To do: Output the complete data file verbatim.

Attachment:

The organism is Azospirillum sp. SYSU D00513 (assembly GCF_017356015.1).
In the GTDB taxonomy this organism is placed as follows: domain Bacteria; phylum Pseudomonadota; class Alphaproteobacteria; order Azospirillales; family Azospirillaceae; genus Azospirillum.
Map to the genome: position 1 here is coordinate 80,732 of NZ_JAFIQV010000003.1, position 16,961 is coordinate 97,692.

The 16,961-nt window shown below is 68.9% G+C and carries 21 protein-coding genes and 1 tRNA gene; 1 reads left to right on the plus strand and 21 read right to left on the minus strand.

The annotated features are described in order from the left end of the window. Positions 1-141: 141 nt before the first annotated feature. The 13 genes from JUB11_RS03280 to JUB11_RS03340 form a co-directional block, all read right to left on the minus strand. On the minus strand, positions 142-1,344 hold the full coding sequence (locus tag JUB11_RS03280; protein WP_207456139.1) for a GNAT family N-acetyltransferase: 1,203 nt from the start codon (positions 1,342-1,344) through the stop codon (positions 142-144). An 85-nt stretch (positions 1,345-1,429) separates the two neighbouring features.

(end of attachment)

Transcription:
The organism is Azospirillum sp. SYSU D00513 (assembly GCF_017356015.1).
In the GTDB taxonomy this organism is placed as follows: domain Bacteria; phylum Pseudomonadota; class Alphaproteobacteria; order Azospirillales; family Azospirillaceae; genus Azospirillum.
Map to the genome: position 1 here is coordinate 80,732 of NZ_JAFIQV010000003.1, position 16,961 is coordinate 97,692.

The 16,961-nt window shown below is 68.9% G+C and carries 21 protein-coding genes and 1 tRNA gene; 1 reads left to right on the plus strand and 21 read right to left on the minus strand.

The annotated features are described in order from the left end of the window. Positions 1-141: 141 nt before the first annotated feature. The 13 genes from JUB11_RS03280 to JUB11_RS03340 form a co-directional block, all read right to left on the minus strand. On the minus strand, positions 142-1,344 hold the full coding sequence (locus tag JUB11_RS03280; protein WP_207456139.1) for a GNAT family N-acetyltransferase: 1,203 nt from the start codon (positions 1,342-1,344) through the stop codon (positions 142-144). An 85-nt stretch (positions 1,345-1,429) separates the two neighbouring features.